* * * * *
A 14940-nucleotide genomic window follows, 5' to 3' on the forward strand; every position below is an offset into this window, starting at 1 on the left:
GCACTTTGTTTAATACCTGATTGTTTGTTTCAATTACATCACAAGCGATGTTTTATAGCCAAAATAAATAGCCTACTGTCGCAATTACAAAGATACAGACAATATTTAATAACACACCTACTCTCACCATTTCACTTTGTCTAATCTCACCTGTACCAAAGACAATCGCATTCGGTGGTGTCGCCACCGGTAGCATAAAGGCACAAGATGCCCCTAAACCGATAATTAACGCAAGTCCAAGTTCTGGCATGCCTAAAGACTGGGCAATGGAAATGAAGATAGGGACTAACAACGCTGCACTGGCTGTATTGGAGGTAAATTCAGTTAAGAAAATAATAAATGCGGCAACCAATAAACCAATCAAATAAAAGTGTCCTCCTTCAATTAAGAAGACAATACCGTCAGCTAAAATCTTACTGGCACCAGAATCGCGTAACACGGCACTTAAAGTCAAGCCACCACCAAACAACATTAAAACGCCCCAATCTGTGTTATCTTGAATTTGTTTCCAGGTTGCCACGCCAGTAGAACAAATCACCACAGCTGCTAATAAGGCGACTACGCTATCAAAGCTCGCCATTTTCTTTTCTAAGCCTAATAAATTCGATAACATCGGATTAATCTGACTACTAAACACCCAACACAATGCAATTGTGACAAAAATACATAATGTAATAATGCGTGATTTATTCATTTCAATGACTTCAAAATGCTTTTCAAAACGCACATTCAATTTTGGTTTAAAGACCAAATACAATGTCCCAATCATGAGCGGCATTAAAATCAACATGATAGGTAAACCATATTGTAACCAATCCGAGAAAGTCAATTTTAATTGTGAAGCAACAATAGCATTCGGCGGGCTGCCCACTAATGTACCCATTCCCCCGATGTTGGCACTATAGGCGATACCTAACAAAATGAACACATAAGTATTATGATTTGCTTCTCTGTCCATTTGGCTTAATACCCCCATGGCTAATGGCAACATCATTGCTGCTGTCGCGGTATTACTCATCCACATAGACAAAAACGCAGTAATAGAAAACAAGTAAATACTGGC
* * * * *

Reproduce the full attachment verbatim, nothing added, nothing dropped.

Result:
A 14940-nucleotide genomic window follows, 5' to 3' on the forward strand; every position below is an offset into this window, starting at 1 on the left:
GCACTTTGTTTAATACCTGATTGTTTGTTTCAATTACATCACAAGCGATGTTTTATAGCCAAAATAAATAGCCTACTGTCGCAATTACAAAGATACAGACAATATTTAATAACACACCTACTCTCACCATTTCACTTTGTCTAATCTCACCTGTACCAAAGACAATCGCATTCGGTGGTGTCGCCACCGGTAGCATAAAGGCACAAGATGCCCCTAAACCGATAATTAACGCAAGTCCAAGTTCTGGCATGCCTAAAGACTGGGCAATGGAAATGAAGATAGGGACTAACAACGCTGCACTGGCTGTATTGGAGGTAAATTCAGTTAAGAAAATAATAAATGCGGCAACCAATAAACCAATCAAATAAAAGTGTCCTCCTTCAATTAAGAAGACAATACCGTCAGCTAAAATCTTACTGGCACCAGAATCGCGTAACACGGCACTTAAAGTCAAGCCACCACCAAACAACATTAAAACGCCCCAATCTGTGTTATCTTGAATTTGTTTCCAGGTTGCCACGCCAGTAGAACAAATCACCACAGCTGCTAATAAGGCGACTACGCTATCAAAGCTCGCCATTTTCTTTTCTAAGCCTAATAAATTCGATAACATCGGATTAATCTGACTACTAAACACCCAACACAATGCAATTGTGACAAAAATACATAATGTAATAATGCGTGATTTATTCATTTCAATGACTTCAAAATGCTTTTCAAAACGCACATTCAATTTTGGTTTAAAGACCAAATACAATGTCCCAATCATGAGCGGCATTAAAATCAACATGATAGGTAAACCATATTGTAACCAATCCGAGAAAGTCAATTTTAATTGTGAAGCAACAATAGCATTCGGCGGGCTGCCCACTAATGTACCCATTCCCCCGATGTTGGCACTATAGGCGATACCTAACAAAATGAACACATAAGTATTATGATTTGCTTCTCTGTCCATTTGGCTTAATACCCCCATGGCTAATGGCAACATCATTGCTGCTGTCGCGGTATTACTCATCCACATAGACAAAAACGCAGTAATAGAAAACAAGTAAATACTGGC